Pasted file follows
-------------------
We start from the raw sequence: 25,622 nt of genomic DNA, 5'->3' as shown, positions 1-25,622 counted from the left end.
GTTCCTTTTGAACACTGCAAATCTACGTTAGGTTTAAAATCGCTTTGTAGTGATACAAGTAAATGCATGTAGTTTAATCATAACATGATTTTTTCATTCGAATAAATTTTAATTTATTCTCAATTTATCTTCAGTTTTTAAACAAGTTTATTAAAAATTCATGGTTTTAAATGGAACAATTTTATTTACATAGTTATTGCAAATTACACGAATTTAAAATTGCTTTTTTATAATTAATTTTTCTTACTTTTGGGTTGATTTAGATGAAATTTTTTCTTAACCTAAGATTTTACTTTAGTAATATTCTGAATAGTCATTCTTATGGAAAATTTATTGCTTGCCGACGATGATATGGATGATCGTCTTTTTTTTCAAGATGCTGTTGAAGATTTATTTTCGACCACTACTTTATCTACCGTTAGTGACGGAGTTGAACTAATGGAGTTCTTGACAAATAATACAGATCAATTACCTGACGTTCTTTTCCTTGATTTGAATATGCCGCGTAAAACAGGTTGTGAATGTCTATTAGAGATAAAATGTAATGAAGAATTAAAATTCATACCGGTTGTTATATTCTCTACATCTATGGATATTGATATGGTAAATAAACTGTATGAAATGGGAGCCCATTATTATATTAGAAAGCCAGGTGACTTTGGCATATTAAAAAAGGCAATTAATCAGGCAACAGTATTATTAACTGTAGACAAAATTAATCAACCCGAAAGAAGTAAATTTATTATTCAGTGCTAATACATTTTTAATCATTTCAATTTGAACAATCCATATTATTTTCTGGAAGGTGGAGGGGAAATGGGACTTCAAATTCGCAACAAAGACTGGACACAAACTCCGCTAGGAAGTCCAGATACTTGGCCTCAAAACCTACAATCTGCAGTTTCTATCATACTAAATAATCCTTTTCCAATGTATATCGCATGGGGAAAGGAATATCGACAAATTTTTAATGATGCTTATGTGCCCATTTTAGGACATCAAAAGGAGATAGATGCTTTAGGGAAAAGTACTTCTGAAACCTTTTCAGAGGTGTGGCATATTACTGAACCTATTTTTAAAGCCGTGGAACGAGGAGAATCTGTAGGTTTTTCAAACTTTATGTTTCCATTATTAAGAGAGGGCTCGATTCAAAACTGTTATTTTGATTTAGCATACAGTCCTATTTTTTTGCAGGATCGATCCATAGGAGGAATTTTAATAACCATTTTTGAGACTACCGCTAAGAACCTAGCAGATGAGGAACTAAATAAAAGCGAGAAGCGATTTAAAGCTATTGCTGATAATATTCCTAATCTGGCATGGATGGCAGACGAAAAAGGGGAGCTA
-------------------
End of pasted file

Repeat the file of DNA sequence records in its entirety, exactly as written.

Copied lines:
We start from the raw sequence: 25,622 nt of genomic DNA, 5'->3' as shown, positions 1-25,622 counted from the left end.
GTTCCTTTTGAACACTGCAAATCTACGTTAGGTTTAAAATCGCTTTGTAGTGATACAAGTAAATGCATGTAGTTTAATCATAACATGATTTTTTCATTCGAATAAATTTTAATTTATTCTCAATTTATCTTCAGTTTTTAAACAAGTTTATTAAAAATTCATGGTTTTAAATGGAACAATTTTATTTACATAGTTATTGCAAATTACACGAATTTAAAATTGCTTTTTTATAATTAATTTTTCTTACTTTTGGGTTGATTTAGATGAAATTTTTTCTTAACCTAAGATTTTACTTTAGTAATATTCTGAATAGTCATTCTTATGGAAAATTTATTGCTTGCCGACGATGATATGGATGATCGTCTTTTTTTTCAAGATGCTGTTGAAGATTTATTTTCGACCACTACTTTATCTACCGTTAGTGACGGAGTTGAACTAATGGAGTTCTTGACAAATAATACAGATCAATTACCTGACGTTCTTTTCCTTGATTTGAATATGCCGCGTAAAACAGGTTGTGAATGTCTATTAGAGATAAAATGTAATGAAGAATTAAAATTCATACCGGTTGTTATATTCTCTACATCTATGGATATTGATATGGTAAATAAACTGTATGAAATGGGAGCCCATTATTATATTAGAAAGCCAGGTGACTTTGGCATATTAAAAAAGGCAATTAATCAGGCAACAGTATTATTAACTGTAGACAAAATTAATCAACCCGAAAGAAGTAAATTTATTATTCAGTGCTAATACATTTTTAATCATTTCAATTTGAACAATCCATATTATTTTCTGGAAGGTGGAGGGGAAATGGGACTTCAAATTCGCAACAAAGACTGGACACAAACTCCGCTAGGAAGTCCAGATACTTGGCCTCAAAACCTACAATCTGCAGTTTCTATCATACTAAATAATCCTTTTCCAATGTATATCGCATGGGGAAAGGAATATCGACAAATTTTTAATGATGCTTATGTGCCCATTTTAGGACATCAAAAGGAGATAGATGCTTTAGGGAAAAGTACTTCTGAAACCTTTTCAGAGGTGTGGCATATTACTGAACCTATTTTTAAAGCCGTGGAACGAGGAGAATCTGTAGGTTTTTCAAACTTTATGTTTCCATTATTAAGAGAGGGCTCGATTCAAAACTGTTATTTTGATTTAGCATACAGTCCTATTTTTTTGCAGGATCGATCCATAGGAGGAATTTTAATAACCATTTTTGAGACTACCGCTAAGAACCTAGCAGATGAGGAACTAAATAAAAGCGAGAAGCGATTTAAAGCTATTGCTGATAATATTCCTAATCTGGCATGGATGGCAGACGAAAAAGGGGAGCTA